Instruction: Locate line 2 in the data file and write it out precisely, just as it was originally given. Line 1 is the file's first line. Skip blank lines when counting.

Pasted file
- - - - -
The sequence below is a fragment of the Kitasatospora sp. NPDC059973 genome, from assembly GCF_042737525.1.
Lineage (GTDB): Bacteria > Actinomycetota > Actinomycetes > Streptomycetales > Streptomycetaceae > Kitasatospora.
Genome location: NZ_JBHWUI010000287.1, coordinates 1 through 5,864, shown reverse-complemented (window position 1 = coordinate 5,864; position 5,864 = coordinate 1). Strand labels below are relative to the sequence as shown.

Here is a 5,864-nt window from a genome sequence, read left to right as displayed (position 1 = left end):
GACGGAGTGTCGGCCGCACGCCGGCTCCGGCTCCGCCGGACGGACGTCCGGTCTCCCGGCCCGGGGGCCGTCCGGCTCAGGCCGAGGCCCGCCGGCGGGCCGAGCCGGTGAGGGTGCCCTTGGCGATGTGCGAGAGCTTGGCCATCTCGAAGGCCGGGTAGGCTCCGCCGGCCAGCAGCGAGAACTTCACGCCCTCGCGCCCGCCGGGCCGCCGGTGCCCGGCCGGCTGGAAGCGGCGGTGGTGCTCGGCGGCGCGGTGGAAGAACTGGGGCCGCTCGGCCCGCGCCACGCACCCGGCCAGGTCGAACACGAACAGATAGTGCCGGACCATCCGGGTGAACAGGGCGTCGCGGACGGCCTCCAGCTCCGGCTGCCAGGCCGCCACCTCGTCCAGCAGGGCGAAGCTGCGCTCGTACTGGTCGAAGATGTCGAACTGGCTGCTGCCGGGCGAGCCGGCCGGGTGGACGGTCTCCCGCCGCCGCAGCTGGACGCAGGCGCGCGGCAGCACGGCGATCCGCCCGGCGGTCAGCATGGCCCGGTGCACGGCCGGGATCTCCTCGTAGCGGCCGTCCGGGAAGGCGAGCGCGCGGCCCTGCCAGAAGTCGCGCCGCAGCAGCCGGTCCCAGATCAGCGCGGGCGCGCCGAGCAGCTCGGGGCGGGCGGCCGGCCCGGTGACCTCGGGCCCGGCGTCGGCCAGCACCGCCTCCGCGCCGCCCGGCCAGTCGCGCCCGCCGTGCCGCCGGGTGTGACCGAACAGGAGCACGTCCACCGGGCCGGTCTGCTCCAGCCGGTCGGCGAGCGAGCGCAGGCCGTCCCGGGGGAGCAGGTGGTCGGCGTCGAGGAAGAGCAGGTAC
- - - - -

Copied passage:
Lineage (GTDB): Bacteria > Actinomycetota > Actinomycetes > Streptomycetales > Streptomycetaceae > Kitasatospora.